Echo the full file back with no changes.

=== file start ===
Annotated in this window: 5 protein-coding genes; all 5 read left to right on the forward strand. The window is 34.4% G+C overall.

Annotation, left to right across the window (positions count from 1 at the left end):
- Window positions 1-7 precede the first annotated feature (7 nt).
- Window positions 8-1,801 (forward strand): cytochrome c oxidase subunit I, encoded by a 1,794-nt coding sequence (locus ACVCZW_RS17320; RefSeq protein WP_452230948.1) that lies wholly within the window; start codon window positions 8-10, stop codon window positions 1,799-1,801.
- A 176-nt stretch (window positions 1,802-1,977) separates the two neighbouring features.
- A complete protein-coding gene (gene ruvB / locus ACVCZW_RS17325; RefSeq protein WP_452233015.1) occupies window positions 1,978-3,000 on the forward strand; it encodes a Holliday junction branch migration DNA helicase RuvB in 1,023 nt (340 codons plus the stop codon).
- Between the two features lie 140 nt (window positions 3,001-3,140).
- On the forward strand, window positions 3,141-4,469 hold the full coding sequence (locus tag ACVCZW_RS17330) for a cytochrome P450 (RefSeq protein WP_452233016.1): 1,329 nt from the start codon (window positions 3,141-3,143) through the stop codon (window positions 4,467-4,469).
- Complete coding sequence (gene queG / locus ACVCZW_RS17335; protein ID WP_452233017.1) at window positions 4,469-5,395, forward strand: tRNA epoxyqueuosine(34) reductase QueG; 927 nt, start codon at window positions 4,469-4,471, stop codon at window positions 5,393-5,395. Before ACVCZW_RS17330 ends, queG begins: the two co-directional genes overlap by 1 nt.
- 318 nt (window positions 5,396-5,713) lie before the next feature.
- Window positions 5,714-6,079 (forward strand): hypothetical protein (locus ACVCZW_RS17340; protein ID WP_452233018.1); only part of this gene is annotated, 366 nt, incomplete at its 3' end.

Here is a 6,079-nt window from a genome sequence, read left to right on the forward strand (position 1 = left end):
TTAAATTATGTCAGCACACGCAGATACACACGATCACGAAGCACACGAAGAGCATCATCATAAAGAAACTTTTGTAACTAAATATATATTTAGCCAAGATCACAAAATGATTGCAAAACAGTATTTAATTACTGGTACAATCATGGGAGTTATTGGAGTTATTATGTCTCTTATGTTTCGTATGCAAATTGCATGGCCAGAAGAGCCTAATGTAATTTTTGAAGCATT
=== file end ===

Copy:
Annotated in this window: 5 protein-coding genes; all 5 read left to right on the forward strand. The window is 34.4% G+C overall.

Annotation, left to right across the window (positions count from 1 at the left end):
- Window positions 1-7 precede the first annotated feature (7 nt).
- Window positions 8-1,801 (forward strand): cytochrome c oxidase subunit I, encoded by a 1,794-nt coding sequence (locus ACVCZW_RS17320; RefSeq protein WP_452230948.1) that lies wholly within the window; start codon window positions 8-10, stop codon window positions 1,799-1,801.
- A 176-nt stretch (window positions 1,802-1,977) separates the two neighbouring features.
- A complete protein-coding gene (gene ruvB / locus ACVCZW_RS17325; RefSeq protein WP_452233015.1) occupies window positions 1,978-3,000 on the forward strand; it encodes a Holliday junction branch migration DNA helicase RuvB in 1,023 nt (340 codons plus the stop codon).
- Between the two features lie 140 nt (window positions 3,001-3,140).
- On the forward strand, window positions 3,141-4,469 hold the full coding sequence (locus tag ACVCZW_RS17330) for a cytochrome P450 (RefSeq protein WP_452233016.1): 1,329 nt from the start codon (window positions 3,141-3,143) through the stop codon (window positions 4,467-4,469).
- Complete coding sequence (gene queG / locus ACVCZW_RS17335; protein ID WP_452233017.1) at window positions 4,469-5,395, forward strand: tRNA epoxyqueuosine(34) reductase QueG; 927 nt, start codon at window positions 4,469-4,471, stop codon at window positions 5,393-5,395. Before ACVCZW_RS17330 ends, queG begins: the two co-directional genes overlap by 1 nt.
- 318 nt (window positions 5,396-5,713) lie before the next feature.
- Window positions 5,714-6,079 (forward strand): hypothetical protein (locus ACVCZW_RS17340; protein ID WP_452233018.1); only part of this gene is annotated, 366 nt, incomplete at its 3' end.

Here is a 6,079-nt window from a genome sequence, read left to right on the forward strand (position 1 = left end):
TTAAATTATGTCAGCACACGCAGATACACACGATCACGAAGCACACGAAGAGCATCATCATAAAGAAACTTTTGTAACTAAATATATATTTAGCCAAGATCACAAAATGATTGCAAAACAGTATTTAATTACTGGTACAATCATGGGAGTTATTGGAGTTATTATGTCTCTTATGTTTCGTATGCAAATTGCATGGCCAGAAGAGCCTAATGTAATTTTTGAAGCATT